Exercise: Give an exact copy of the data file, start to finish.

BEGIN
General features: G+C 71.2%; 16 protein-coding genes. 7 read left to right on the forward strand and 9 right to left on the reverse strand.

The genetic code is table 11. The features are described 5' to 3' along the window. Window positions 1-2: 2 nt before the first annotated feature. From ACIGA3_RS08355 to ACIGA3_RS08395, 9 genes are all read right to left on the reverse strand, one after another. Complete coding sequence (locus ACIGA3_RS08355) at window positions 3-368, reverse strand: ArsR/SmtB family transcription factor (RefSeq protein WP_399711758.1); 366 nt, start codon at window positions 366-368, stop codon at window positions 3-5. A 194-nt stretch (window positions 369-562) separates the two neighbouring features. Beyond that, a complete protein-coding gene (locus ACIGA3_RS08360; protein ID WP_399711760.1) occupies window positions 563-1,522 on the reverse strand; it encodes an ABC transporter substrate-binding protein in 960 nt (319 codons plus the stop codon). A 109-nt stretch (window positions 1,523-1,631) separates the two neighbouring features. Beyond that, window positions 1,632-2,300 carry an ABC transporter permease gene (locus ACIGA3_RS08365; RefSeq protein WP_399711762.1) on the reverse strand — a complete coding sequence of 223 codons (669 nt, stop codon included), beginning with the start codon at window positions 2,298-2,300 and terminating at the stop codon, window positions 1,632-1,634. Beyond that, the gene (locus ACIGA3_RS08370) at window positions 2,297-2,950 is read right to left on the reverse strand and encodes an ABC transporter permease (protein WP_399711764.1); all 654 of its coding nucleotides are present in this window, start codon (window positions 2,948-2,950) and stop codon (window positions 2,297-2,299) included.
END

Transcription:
General features: G+C 71.2%; 16 protein-coding genes. 7 read left to right on the forward strand and 9 right to left on the reverse strand.

The genetic code is table 11. The features are described 5' to 3' along the window. Window positions 1-2: 2 nt before the first annotated feature. From ACIGA3_RS08355 to ACIGA3_RS08395, 9 genes are all read right to left on the reverse strand, one after another. Complete coding sequence (locus ACIGA3_RS08355) at window positions 3-368, reverse strand: ArsR/SmtB family transcription factor (RefSeq protein WP_399711758.1); 366 nt, start codon at window positions 366-368, stop codon at window positions 3-5. A 194-nt stretch (window positions 369-562) separates the two neighbouring features. Beyond that, a complete protein-coding gene (locus ACIGA3_RS08360; protein ID WP_399711760.1) occupies window positions 563-1,522 on the reverse strand; it encodes an ABC transporter substrate-binding protein in 960 nt (319 codons plus the stop codon). A 109-nt stretch (window positions 1,523-1,631) separates the two neighbouring features. Beyond that, window positions 1,632-2,300 carry an ABC transporter permease gene (locus ACIGA3_RS08365; RefSeq protein WP_399711762.1) on the reverse strand — a complete coding sequence of 223 codons (669 nt, stop codon included), beginning with the start codon at window positions 2,298-2,300 and terminating at the stop codon, window positions 1,632-1,634. Beyond that, the gene (locus ACIGA3_RS08370) at window positions 2,297-2,950 is read right to left on the reverse strand and encodes an ABC transporter permease (protein WP_399711764.1); all 654 of its coding nucleotides are present in this window, start codon (window positions 2,948-2,950) and stop codon (window positions 2,297-2,299) included.